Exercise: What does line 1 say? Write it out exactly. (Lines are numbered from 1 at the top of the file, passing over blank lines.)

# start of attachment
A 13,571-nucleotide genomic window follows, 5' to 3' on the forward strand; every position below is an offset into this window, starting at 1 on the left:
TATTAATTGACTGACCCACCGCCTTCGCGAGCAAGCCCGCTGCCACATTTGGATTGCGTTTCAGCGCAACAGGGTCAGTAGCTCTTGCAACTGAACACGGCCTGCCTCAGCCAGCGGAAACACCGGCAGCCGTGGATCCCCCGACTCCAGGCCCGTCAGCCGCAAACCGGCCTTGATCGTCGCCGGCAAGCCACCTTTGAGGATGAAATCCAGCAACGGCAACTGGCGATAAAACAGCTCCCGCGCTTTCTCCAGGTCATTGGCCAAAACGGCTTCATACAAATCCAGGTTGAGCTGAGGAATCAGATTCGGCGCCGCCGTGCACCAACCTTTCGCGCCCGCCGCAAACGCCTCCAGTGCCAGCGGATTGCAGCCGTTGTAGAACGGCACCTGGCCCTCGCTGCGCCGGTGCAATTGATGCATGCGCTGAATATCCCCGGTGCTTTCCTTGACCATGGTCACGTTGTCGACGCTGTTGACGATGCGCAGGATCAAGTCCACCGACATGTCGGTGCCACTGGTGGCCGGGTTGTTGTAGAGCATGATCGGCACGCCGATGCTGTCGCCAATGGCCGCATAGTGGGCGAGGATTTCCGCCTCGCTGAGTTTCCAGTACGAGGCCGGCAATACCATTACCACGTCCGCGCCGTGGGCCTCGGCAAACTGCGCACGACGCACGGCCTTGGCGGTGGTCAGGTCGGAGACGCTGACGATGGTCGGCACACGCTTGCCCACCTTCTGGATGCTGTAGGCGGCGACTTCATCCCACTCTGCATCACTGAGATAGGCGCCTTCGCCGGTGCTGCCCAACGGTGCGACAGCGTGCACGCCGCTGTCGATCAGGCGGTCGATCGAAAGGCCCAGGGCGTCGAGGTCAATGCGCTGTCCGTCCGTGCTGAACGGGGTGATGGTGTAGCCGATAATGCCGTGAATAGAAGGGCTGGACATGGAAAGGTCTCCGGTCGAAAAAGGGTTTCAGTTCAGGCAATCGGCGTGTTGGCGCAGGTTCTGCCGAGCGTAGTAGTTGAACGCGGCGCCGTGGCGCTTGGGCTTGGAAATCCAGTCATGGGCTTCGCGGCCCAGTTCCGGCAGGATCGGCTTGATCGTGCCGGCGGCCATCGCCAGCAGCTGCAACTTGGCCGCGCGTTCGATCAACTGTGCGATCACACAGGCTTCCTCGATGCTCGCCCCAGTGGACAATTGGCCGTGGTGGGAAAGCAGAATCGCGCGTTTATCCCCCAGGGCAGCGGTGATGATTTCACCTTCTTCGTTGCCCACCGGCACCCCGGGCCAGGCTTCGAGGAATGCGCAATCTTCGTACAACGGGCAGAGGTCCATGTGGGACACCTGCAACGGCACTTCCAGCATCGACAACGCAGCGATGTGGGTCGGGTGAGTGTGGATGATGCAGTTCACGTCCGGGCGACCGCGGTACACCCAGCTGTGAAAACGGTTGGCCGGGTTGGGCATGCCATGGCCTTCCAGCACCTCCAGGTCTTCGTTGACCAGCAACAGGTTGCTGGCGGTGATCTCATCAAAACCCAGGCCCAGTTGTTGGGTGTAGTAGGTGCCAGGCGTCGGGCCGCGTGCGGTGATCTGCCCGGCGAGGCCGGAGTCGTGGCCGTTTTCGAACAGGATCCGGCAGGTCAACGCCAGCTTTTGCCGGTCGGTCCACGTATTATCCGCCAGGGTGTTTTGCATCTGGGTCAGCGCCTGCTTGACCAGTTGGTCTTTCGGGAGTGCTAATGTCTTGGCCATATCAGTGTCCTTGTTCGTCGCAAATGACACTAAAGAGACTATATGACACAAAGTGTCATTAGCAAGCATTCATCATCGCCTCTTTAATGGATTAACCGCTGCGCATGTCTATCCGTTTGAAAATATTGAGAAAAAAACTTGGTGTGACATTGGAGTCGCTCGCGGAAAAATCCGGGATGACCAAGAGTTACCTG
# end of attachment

A 13,571-nucleotide genomic window follows, 5' to 3' on the forward strand; every position below is an offset into this window, starting at 1 on the left: